School board uproar after teacher says he wants to make students ‘revolutionaries’




By AV Benford | OBSERVER Editor

Parent Richard Gilbert speaks at Natomas school board meeting after undercover video was released showing Natomas high school teacher supporting antifa and saying he wanted to turn his students into “revolutionaries “. – Video of the Natomas school board meeting

A Natomas school board meeting erupted in great emotion and was abruptly interrupted by Superintendent Chris Evans last week. It came after what he said were numerous online threats directed at staff, board and their families, and even more threats in the lobby outside of the meeting.

Why the tumult of the community? An undercover video of a Natomas Advanced Placement Government high school teacher speaking at a restaurant in Sacramento in support of antifa and saying he wanted to turn his students into “revolutionaries.”

Project Veritas, the controversial activist organization that produced the video, says it was in response to the district’s inaction after complaints from parents and students about the teacher (whose name we are not disclosing in because of threats against their family). The Natomas Unified School District, after an initial investigation, said it had found no evidence of complaints about the teacher.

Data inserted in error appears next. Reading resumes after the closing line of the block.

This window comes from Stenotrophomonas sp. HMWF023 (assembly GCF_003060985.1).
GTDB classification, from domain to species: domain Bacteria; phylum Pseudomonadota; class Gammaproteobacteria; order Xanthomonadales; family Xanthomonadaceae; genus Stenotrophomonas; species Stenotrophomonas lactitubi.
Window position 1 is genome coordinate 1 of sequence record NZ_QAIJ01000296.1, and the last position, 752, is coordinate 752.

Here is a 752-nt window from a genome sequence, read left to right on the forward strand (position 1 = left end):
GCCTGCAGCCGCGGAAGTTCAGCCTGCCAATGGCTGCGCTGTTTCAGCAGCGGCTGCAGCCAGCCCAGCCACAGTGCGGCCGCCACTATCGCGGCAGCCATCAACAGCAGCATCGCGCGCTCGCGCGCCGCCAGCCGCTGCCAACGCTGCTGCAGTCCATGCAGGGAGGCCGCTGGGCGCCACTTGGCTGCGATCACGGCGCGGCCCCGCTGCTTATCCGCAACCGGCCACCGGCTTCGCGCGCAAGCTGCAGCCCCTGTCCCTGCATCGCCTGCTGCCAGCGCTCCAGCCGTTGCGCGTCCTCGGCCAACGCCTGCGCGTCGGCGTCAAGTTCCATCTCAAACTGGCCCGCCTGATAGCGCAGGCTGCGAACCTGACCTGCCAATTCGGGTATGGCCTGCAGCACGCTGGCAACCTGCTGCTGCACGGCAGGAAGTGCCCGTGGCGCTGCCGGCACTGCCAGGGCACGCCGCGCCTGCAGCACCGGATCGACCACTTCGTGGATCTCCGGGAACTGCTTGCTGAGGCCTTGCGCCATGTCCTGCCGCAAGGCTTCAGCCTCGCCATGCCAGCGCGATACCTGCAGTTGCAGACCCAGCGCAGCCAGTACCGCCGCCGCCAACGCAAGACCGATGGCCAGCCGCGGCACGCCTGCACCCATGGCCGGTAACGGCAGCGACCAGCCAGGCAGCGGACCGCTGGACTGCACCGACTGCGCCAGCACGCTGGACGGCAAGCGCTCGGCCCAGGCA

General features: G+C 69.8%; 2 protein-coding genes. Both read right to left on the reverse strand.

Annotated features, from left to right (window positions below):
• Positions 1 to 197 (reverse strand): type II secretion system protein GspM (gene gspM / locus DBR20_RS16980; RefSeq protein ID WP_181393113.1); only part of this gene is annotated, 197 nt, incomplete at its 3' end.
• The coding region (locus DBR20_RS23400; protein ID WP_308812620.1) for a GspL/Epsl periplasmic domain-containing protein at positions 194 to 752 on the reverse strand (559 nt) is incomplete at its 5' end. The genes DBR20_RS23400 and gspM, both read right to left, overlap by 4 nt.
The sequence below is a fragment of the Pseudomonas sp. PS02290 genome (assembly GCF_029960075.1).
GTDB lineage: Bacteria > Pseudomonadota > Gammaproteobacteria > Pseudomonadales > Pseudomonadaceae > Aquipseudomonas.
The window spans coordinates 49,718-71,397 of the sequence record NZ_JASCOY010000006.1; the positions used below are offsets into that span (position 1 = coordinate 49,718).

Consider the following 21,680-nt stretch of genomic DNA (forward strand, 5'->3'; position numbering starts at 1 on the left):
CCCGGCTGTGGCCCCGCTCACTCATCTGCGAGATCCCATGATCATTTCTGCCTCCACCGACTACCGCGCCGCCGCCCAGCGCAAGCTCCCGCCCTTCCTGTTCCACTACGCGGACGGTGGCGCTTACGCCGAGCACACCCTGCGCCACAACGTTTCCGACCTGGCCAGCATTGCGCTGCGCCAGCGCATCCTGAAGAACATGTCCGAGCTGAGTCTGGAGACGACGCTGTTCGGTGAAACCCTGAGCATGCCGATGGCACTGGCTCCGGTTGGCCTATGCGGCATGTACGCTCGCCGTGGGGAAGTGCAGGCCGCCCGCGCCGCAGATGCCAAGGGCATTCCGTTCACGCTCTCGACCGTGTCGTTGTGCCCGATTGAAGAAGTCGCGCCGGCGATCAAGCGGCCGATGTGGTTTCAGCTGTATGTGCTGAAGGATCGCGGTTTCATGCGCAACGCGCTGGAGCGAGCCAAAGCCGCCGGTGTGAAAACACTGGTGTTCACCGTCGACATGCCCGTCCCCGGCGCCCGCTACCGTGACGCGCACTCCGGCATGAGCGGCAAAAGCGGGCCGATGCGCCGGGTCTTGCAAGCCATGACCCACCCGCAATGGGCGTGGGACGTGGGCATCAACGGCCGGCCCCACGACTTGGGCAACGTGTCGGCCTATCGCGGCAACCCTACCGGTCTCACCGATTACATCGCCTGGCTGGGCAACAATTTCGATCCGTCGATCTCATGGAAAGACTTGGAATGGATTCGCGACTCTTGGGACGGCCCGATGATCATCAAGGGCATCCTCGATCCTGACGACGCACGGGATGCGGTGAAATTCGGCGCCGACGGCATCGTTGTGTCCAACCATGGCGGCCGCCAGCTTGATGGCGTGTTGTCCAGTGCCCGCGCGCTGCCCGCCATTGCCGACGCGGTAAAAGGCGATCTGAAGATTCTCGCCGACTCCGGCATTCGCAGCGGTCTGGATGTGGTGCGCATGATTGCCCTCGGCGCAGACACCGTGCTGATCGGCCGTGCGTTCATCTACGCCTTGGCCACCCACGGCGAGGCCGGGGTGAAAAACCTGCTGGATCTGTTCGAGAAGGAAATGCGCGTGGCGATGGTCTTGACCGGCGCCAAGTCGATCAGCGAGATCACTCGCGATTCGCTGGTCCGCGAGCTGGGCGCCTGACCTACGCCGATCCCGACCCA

Superintendent Evans has no idea why the teacher made the remarks and spoke in such a “casual and unprofessional” manner in the video. He thinks the teacher thought they were responding to a relative, who told them they had just moved from Florida to Sacramento, and not an undercover activist.

Throughout the highly edited recording, the teacher lays out his teaching philosophy, describing how they ask students to publicly publish their ideological affiliations on a left-to-right spectrum, and their sense of pride as these publications collide. move further and further to the left of the school. year.